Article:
BCNA News 21 Aug 2017
No PBS listing for new breast cancer drugs ribociclib and palbociclib
The Pharmaceutical Benefits Advisory Committee* (PBAC) has recommended to the Australian Government that the new breast cancer drug ribociclib (Kisqali) not be listed on the Pharmaceutical Benefits Scheme (PBS). This follows its decision earlier this year to not recommend palbociclib (Ibrance) be added to the PBS.
Ribociclib and palbociclib belong to a new class of drugs called CDK4/6 Inhibitors. They are used to treat a particular type of metastatic breast cancer. In clinical trials, they have been found to substantially improve progression free survival (the length of time before the cancer progresses, or spreads, and a new treatment, often chemotherapy, is recommended). Clinical trials are now underway to test these drugs in women with high risk early breast cancers.
BCNA has been advocating strongly for the CDK inhibitors to be listed on the PBS so that Australian women who can benefit from them can access them at an affordable price.
PBAC’s decision not to recommend ribociclib was based on ‘unfavourable and uncertain cost-effectiveness’ and uncertainty about whether it provides any overall survival or quality of life benefit.
BCNA CEO Christine Nolan and Director, Policy and Advocacy Danielle Spence met with the PBAC and, in a separate meeting, with Federal Health Minister Greg Hunt in June to discuss the importance of ribociclib and the CDK inhibitors more generally to Australian women.
‘BCNA is very disappointed with this decision by PBAC,’ Danielle said. ‘We spoke to the PBAC members about the important role of the CDK inhibitors in treating women with metastatic breast cancer. These drugs are already available to women in many other countries and Australia is lagging behind.
‘Overall survival is of course the ultimate aim of treatment but progression free survival or slowing down the course of disease is also important to women. These drugs are taken as tablet therapy and are very well tolerated, allowing women more time to live their lives to the full. Being able to delay the onset of chemotherapy and all of the associated toxicities and hospital visits that can bring can make a huge difference to the lives of women with metastatic breast cancer.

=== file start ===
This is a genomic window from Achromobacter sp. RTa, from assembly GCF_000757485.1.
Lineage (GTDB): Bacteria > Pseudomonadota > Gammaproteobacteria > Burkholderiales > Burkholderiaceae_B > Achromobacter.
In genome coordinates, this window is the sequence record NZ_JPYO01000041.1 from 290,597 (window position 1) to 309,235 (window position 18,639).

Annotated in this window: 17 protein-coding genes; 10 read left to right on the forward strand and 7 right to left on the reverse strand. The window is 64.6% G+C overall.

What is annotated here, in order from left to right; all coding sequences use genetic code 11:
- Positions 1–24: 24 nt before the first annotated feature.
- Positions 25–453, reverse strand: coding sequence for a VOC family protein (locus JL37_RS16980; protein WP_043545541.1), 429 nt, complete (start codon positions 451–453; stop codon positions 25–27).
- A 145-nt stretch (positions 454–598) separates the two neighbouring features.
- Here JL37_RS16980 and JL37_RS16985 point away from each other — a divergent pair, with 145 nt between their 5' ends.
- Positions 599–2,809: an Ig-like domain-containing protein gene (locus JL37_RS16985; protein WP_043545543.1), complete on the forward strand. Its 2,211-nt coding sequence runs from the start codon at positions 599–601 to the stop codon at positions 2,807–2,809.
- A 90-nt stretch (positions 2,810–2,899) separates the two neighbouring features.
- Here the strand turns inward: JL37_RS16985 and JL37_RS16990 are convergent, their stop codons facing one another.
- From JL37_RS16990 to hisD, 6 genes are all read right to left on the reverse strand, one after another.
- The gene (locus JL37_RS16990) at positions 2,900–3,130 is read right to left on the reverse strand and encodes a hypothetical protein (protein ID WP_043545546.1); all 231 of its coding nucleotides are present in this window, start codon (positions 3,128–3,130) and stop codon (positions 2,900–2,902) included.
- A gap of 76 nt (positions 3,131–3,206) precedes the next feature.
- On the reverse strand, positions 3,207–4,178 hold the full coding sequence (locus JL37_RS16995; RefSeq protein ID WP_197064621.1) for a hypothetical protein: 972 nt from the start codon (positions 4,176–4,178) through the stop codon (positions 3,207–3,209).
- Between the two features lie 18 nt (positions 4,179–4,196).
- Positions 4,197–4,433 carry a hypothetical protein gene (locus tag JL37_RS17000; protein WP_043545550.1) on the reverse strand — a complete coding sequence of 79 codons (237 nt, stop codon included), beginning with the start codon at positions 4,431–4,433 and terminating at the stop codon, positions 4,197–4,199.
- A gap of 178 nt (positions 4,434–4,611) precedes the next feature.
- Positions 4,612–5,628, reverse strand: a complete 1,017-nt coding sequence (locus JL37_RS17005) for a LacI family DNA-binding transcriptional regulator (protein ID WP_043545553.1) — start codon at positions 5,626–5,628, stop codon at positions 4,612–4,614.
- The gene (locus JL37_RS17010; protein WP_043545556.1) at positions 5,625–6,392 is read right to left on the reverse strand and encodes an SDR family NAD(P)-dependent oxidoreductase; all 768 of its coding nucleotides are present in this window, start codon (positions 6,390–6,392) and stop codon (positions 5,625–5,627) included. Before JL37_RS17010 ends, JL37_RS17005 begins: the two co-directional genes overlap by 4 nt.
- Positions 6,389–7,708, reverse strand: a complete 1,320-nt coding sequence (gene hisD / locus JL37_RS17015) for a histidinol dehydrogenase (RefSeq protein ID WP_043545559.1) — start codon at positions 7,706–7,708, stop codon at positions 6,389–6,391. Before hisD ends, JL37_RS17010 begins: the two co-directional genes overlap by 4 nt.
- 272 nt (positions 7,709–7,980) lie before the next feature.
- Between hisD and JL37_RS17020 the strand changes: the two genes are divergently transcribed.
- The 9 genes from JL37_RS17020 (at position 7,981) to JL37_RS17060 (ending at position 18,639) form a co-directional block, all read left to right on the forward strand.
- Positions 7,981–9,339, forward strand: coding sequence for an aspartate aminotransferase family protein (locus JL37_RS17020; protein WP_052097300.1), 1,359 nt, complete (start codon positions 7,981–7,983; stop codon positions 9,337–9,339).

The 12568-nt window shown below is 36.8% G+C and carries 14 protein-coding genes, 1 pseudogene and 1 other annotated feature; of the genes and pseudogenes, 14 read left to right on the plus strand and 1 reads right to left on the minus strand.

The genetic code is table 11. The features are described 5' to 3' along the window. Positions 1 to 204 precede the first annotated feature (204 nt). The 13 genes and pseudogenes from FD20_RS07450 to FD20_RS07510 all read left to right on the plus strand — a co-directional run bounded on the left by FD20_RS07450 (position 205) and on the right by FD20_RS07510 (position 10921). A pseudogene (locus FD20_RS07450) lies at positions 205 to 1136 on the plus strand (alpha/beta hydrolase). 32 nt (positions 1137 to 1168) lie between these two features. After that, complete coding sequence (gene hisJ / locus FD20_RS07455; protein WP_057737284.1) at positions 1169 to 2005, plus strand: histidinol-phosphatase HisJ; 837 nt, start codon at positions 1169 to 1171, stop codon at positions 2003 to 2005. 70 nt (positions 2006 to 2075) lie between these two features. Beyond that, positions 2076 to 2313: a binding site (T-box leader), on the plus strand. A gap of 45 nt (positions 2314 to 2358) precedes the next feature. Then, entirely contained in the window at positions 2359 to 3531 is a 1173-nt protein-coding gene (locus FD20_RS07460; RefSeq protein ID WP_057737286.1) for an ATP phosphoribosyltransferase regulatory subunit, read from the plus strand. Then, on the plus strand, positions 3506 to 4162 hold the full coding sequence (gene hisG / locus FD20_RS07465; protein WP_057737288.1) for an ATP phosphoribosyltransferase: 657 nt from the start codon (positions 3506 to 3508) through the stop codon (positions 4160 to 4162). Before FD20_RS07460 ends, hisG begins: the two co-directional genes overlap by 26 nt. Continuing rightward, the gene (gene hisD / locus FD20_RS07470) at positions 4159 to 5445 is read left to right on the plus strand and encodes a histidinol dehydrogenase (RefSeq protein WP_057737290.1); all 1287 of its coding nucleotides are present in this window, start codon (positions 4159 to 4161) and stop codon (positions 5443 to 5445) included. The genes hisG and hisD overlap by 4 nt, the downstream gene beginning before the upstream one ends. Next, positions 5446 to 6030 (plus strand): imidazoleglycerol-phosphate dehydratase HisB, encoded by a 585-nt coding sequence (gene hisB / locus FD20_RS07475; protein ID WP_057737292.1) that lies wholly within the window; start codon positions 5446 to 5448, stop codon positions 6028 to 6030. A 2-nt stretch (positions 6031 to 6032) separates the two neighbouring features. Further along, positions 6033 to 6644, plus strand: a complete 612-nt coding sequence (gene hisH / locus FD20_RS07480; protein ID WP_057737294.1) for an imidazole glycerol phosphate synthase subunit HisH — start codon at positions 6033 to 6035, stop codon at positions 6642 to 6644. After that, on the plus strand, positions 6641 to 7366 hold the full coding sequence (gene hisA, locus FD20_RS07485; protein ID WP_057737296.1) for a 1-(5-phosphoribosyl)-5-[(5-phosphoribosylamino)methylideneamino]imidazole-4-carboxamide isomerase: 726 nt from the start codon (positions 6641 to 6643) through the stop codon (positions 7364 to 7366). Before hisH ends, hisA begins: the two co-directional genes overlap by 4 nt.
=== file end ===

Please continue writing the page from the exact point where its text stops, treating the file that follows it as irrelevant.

‘Australian women will be very disappointed with this decision by PBAC.’
Currently, ribociclib can only be accessed in Australia on a clinical trial or through a compassionate access program operated by Novartis, the pharmaceutical company which manufactures ribociclib. Read more about the Novartis scheme.
Palbociclib is available to buy, but costs around $5,000 per month and so it out of reach for most women. BCNA has called on Pfizer, which manufactures palbociclib, to open a compassionate access scheme in Australia. Pfizer has advised it has no plans to do so.
BCNA understands that both Novartis and Pfizer will make further applications to the PBAC with the aim of having these drugs listed on the PBS. The outcomes of these applications are not expected until 2018.
BCNA continues to work with our members who seek information about these drugs. We encourage any woman who is interested in understanding if these drugs are relevant for them to speak with their treating team.
* The PBAC is the independent body that reviews new drugs and makes recommendations on which should be subsidised by the Australian Government through the PBS.
- Read more about BCNA’s campaign to have the CDK inhibitors listed on the PBS
- Read a summary of the PBAC’s decision not to recommend ribociclib
- Read BCNA’s submission to PBAC in support of ribociclib
- Read BCNA’s submission to PBAC in support of palbociclib